Paul Robeson: activist, communist and spokesperson for the oppressed of the earth
Tuesday, 19 June 2018 17:47

Paul Robeson: activist, communist and spokesperson for the oppressed of the earth

Published in Music

On the 120th anniversary of Paul Robeson's birth, Jenny Farrell tells the story of his life. 

"The artist must take sides. He must elect to fight for freedom or slavery. I have made my choice. I had no alternative."

- Paul Robeson at a rally in London’s Albert Hall on 24 June 1937, in support of the democratically elected Spanish Republic.

Paul Robeson, son of an escaped slave, was born into apartheid America on 9 April 1898, 120 years ago. Best known as a bass-baritone singer, he was also an outstanding actor and consummate athlete, fighting against racial discrimination in sports. He was a fearless political activist in the struggles for emancipation at home, a supporter of all liberation movements, a friend of the Soviet Union and the socialist world. He sang in over 20 languages, including Chinese, Russian, and African dialects. He was the first singer to perform an entire programme of spirituals and songs of the African-American experience, giving them the recognition of a concert stage and making them known worldwide. Robeson was also the first to refuse to perform before segregated audiences. He was the first African-American actor to perform as Othello in the US, based on his ground-breaking interpretation of this character and the first in Britain since Ira Aldridge in the 19th century. He was the most significant African-American actor in the US on stage and screen and first African-American actor to gain international prominence, bringing dignity and respect to African-American characters. He was a worldwide symbol of the artist as activist and spokesperson of the oppressed of the earth.

When he died in 1976, he lived in seclusion with his sister in Philadelphia, standing firm on all his political convictions, yet never having fully recovered from the enormous pressure of the witch-hunt against him. The responsibility for this tragic trajectory lies with the racism and anti – communism of the McCarthy era.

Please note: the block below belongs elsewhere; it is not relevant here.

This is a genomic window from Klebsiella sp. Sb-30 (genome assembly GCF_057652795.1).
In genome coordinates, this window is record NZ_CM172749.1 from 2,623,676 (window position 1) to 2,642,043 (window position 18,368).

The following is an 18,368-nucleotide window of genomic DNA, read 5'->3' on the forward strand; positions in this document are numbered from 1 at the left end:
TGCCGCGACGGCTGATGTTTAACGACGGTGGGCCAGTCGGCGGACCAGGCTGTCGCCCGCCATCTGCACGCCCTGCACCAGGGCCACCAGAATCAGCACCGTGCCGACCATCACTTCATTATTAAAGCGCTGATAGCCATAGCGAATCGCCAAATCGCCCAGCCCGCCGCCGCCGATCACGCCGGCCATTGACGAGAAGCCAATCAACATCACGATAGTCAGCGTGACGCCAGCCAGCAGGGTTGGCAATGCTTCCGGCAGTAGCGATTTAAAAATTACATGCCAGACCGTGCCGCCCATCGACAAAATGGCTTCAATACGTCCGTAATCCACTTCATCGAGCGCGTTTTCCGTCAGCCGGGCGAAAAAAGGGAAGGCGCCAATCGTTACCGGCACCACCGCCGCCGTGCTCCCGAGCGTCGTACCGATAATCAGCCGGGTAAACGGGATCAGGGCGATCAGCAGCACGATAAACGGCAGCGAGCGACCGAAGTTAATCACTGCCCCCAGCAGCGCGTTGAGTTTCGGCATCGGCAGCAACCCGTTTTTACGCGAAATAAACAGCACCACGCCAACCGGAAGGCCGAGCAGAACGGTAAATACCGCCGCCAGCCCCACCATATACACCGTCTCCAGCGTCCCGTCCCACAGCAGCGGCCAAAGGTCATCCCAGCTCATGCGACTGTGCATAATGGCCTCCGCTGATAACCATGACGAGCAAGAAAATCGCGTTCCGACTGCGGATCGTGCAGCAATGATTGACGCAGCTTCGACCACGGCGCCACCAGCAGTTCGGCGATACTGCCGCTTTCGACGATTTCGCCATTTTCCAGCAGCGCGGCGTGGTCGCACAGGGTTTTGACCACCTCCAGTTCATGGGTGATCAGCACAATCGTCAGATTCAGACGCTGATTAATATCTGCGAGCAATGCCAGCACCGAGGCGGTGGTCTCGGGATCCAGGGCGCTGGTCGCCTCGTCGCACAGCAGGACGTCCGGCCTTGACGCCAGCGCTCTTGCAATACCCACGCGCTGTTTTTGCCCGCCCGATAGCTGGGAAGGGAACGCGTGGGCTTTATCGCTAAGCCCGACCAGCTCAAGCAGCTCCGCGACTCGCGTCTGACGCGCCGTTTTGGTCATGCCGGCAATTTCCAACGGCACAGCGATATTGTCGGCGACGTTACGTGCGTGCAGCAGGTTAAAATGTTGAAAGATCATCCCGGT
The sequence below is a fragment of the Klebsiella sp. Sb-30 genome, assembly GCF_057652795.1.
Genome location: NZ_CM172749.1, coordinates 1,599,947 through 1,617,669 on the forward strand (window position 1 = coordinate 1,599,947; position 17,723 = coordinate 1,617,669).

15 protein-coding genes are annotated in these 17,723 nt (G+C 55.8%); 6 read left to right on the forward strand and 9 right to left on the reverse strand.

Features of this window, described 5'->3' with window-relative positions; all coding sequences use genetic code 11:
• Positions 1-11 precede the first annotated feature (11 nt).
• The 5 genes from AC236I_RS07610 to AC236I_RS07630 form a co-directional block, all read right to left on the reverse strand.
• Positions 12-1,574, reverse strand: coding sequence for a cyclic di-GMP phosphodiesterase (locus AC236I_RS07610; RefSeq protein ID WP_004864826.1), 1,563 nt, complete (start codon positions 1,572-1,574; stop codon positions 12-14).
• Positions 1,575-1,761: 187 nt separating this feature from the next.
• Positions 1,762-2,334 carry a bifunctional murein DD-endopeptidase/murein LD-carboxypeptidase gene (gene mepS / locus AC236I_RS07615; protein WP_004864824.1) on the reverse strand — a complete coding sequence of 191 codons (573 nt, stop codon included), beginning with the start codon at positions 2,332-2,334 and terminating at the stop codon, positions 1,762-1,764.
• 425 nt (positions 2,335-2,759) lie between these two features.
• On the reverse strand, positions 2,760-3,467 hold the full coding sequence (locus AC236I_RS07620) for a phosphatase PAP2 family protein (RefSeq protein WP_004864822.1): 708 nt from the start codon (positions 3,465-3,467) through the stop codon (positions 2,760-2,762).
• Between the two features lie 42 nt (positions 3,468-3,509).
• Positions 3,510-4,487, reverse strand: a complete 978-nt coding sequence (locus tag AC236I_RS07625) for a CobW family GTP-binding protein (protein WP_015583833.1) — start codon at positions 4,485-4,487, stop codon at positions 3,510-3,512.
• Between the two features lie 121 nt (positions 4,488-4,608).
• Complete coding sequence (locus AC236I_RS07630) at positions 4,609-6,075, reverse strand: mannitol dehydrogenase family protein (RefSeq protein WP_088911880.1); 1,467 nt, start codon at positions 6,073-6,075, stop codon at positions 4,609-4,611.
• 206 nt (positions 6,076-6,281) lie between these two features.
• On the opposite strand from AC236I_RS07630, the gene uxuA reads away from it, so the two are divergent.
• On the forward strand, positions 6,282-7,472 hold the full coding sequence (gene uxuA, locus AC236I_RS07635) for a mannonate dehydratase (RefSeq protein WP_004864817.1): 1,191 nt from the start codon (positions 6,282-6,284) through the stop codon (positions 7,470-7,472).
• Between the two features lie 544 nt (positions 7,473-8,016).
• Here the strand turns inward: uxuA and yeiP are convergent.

Robeson met and married Eslanda (Essie) Goode, first African-American analytical chemist working at Columbia Medical Center in New York, activist, writer and orator, in 1921. When it became clear he could not work as a lawyer because of racism, he began his singing career in the mid-1920s with radically new interpretations of spirituals. The spirituals express the hardship of slavery in biblical language, and often contain veiled messages and resistance. Thus, “Sometimes I Feel Like a Motherless Child”, not merely expresses Robeson’s own experience of losing his mother at an early age, but also describes the severance of families through slavery. Further, Robeson’s interpretation adds his father’s experience of those African-Americans who fled the South to escape from slavery. Another spiritual, “Go Down Moses”, celebrates the release of the Israelites from captivity, something Robeson’s audience understood referring to their own freedom.

A turning point in Robeson’s life were his years in London, 1927-39. Here, he formed his outlook on world affairs, became an internationalist, fully embraced socialism, identified with the oppressed working class, regardless of colour. In London he discovered Africa and forged life-long friendships with Jomo Kenyatta, Nkrumah, Azikiwe (also, the future Indian leader Nehru) – and African seamen in the ports. Robeson began to study African culture, learn African languages, and embrace languages as gateways to the nations of the world: “It is fascinating … to find flexibility and subtlety in a language like Swahili, sufficient to convey the teachings of Confucius”. He also came to realise that alongside “the towering achievements of the cultures of ancient Greece and China there stood the culture of Africa, unseen and denied by the imperialist looters of Africa’s material wealth … and I came to learn of the remarkable kinship between African and Chinese culture.” Robeson indeed went on to develop a theory whereby a universal pentatonic tonality links musical folk cultures across the continents.